According to a new study published January 27th in PLOS Medicine by Seena Fazel of the University of Oxford, UK, and colleagues, individuals with chronic, non-communicable diseases have a more than doubled chance of death if they also have psychiatric comorbidity.
Psychiatry is a medical specialty that deals with mental, emotional, and behavioral issues. As a result, the phrase “psychiatric disorder” encompasses a wide range of issues that affect a person’s thoughts, feelings, behavior, or mood.
Psychiatric diseases, sometimes known as “mental illness” or “mental health issues,” can have a substantial impact on a person’s ability to perform at work or school, as well as maintain healthy social interactions. Note: Mental illness is not a sign of weakness. It’s a medical problem.
Psychiatric problems can be treated, however, the most successful therapies differ from person to person, depending on the disorder and the scope and intensity of the symptoms.
Noncommunicable diseases like diabetes and heart disease are a global public health issue, with an estimated 40 million extra deaths per year.
We used electronic health records to investigate over 1 million patients diagnosed with chronic lung diseases, cardiovascular diseases, and diabetes. More than 7% of the patients died of any cause within five years and 0.3% died from suicide risks that were more than doubled in patients with psychiatric comorbidities compared to those without such comorbidities.Seena Fazel
Researchers used national registers in Sweden to look at more than 1 million individuals with chronic lung disease, cardiovascular disease, and diabetes who were born between 1932 and 1995. More than a quarter (25-32%) of the patients in the study, on average, had a lifetime diagnosis of a psychiatric condition.
7% (range 7.4%-10.8%; P<0.001) of the participants in the research died from any cause within 5 years after diagnosis, and 0.3% (0.3%-0.3%; P<0.001) died by suicide. When compared to those without such conditions (5.5%-9.1%), those with comorbid psychiatric disorders had a higher all-cause mortality rate (15.4%-21.1%).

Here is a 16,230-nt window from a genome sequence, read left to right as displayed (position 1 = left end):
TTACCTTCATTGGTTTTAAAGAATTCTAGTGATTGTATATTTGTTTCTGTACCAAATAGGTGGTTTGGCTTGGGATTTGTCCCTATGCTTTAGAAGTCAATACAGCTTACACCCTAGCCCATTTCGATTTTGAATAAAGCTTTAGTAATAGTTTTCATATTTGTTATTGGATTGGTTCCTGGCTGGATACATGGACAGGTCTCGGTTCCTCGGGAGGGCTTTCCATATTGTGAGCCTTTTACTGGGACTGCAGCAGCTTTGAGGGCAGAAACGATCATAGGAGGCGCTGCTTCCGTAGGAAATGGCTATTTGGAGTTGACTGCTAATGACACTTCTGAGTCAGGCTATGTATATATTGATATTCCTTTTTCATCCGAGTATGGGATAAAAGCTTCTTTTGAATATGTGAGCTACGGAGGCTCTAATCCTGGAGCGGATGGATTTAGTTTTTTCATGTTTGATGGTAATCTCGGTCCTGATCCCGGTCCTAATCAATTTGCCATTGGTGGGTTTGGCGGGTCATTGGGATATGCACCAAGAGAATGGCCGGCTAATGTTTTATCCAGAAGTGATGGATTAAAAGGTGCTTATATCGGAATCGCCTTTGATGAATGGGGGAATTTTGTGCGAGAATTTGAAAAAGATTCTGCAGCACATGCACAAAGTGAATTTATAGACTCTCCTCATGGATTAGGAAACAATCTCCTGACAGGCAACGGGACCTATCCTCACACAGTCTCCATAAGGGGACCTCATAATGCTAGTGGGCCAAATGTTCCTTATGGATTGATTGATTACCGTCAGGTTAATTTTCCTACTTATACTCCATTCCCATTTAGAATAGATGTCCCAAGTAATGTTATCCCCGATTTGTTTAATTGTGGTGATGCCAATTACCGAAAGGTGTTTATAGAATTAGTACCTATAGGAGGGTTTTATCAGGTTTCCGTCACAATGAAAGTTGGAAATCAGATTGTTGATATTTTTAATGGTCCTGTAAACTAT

When the researchers matched each patient to an unaffected sibling to account for family risk variables, mental comorbidity remained persistently linked to higher risks of premature mortality and suicide (adjusted HR range: aHRCL=7.2 (95% CI: 6.8-7.7; P<0.001) to aHRCV =8.9 (95% CI: 8.5-9.4; P<0.001)).
Mortality risks were increased by 8.3-9.9 times in those with concomitant drug use disorder compared to unaffected siblings, and by 5.3-7.4 times in those with comorbid depression compared to unaffected siblings.
Mental health illnesses do not have a one-size-fits-all treatment. Even two patients with the same disease can benefit from therapies that are radically different. Some patients find relief right away when they attempt a new treatment. Others may attempt several different therapy combinations before settling on the one that works best for them.
The study’s use of population-based registries to identify patients indicates that mental comorbidities were diagnosed in speciality care settings, potentially missing undiagnosed people and those with less severe psychiatric disorders.
“Improving assessment, treatment, and follow-up of people with comorbid psychiatric disorders may reduce the risk of mortality in people with chronic non-communicable diseases,” the authors say.
“We used electronic health records to investigate over 1 million patients diagnosed with chronic lung diseases, cardiovascular diseases, and diabetes,” Fazel adds.
“More than 7% of the patients died of any cause within five years and 0.3% died from suicide risks that were more than doubled in patients with psychiatric comorbidities compared to those without such comorbidities.”